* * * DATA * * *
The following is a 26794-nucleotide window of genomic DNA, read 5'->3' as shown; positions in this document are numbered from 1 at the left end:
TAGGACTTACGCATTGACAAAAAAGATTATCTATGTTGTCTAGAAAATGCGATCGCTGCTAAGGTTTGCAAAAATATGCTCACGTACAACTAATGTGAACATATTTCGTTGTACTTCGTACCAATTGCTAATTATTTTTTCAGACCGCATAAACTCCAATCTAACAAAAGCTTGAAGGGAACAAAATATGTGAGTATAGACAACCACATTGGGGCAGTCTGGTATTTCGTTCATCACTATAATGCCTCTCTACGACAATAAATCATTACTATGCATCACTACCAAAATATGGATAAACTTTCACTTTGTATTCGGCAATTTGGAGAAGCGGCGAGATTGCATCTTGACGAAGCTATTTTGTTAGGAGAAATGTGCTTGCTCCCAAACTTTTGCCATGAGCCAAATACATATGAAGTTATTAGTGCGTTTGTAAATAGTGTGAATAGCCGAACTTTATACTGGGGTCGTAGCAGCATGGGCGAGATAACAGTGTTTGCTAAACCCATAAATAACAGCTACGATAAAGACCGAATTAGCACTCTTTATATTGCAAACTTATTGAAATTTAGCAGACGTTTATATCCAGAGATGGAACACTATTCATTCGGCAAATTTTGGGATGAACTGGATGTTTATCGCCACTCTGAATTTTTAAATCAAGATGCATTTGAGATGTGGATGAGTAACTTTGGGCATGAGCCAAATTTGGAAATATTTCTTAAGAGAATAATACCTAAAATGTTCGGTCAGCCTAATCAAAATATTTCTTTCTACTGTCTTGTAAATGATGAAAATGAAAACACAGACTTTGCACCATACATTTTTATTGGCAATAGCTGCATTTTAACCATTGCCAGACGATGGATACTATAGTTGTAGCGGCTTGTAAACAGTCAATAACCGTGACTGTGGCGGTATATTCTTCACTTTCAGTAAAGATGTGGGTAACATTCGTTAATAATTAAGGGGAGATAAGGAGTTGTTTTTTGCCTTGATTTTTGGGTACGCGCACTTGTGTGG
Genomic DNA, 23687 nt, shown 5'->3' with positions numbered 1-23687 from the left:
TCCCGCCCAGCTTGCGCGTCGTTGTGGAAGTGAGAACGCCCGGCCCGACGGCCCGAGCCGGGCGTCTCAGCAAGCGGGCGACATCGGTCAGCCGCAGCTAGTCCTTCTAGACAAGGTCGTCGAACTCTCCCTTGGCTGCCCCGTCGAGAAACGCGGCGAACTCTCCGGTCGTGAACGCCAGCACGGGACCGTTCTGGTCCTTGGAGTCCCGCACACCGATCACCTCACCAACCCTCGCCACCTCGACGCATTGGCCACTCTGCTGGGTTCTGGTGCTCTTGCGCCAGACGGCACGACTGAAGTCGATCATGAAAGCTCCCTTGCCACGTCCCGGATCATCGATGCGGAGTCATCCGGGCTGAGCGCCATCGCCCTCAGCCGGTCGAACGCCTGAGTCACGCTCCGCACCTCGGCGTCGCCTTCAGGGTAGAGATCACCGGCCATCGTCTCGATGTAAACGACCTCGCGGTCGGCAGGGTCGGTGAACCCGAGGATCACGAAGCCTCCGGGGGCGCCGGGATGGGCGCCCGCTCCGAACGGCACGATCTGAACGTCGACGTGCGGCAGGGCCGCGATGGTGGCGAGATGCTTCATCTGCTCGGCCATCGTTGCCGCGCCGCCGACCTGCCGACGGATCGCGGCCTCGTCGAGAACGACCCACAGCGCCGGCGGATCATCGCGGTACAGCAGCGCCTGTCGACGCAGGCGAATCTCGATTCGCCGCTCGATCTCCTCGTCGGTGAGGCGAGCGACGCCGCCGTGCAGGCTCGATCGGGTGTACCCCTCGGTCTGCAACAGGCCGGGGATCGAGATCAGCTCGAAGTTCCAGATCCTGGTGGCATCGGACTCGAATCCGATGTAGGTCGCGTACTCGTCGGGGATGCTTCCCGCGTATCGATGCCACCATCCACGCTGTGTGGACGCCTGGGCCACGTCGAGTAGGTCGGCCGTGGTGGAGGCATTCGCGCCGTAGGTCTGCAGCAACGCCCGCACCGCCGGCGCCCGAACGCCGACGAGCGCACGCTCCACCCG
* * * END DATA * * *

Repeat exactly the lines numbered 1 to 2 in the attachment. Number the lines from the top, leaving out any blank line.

The following is a 26794-nucleotide window of genomic DNA, read 5'->3' as shown; positions in this document are numbered from 1 at the left end:
TAGGACTTACGCATTGACAAAAAAGATTATCTATGTTGTCTAGAAAATGCGATCGCTGCTAAGGTTTGCAAAAATATGCTCACGTACAACTAATGTGAACATATTTCGTTGTACTTCGTACCAATTGCTAATTATTTTTTCAGACCGCATAAACTCCAATCTAACAAAAGCTTGAAGGGAACAAAATATGTGAGTATAGACAACCACATTGGGGCAGTCTGGTATTTCGTTCATCACTATAATGCCTCTCTACGACAATAAATCATTACTATGCATCACTACCAAAATATGGATAAACTTTCACTTTGTATTCGGCAATTTGGAGAAGCGGCGAGATTGCATCTTGACGAAGCTATTTTGTTAGGAGAAATGTGCTTGCTCCCAAACTTTTGCCATGAGCCAAATACATATGAAGTTATTAGTGCGTTTGTAAATAGTGTGAATAGCCGAACTTTATACTGGGGTCGTAGCAGCATGGGCGAGATAACAGTGTTTGCTAAACCCATAAATAACAGCTACGATAAAGACCGAATTAGCACTCTTTATATTGCAAACTTATTGAAATTTAGCAGACGTTTATATCCAGAGATGGAACACTATTCATTCGGCAAATTTTGGGATGAACTGGATGTTTATCGCCACTCTGAATTTTTAAATCAAGATGCATTTGAGATGTGGATGAGTAACTTTGGGCATGAGCCAAATTTGGAAATATTTCTTAAGAGAATAATACCTAAAATGTTCGGTCAGCCTAATCAAAATATTTCTTTCTACTGTCTTGTAAATGATGAAAATGAAAACACAGACTTTGCACCATACATTTTTATTGGCAATAGCTGCATTTTAACCATTGCCAGACGATGGATACTATAGTTGTAGCGGCTTGTAAACAGTCAATAACCGTGACTGTGGCGGTATATTCTTCACTTTCAGTAAAGATGTGGGTAACATTCGTTAATAATTAAGGGGAGATAAGGAGTTGTTTTTTGCCTTGATTTTTGGGTACGCGCACTTGTGTGG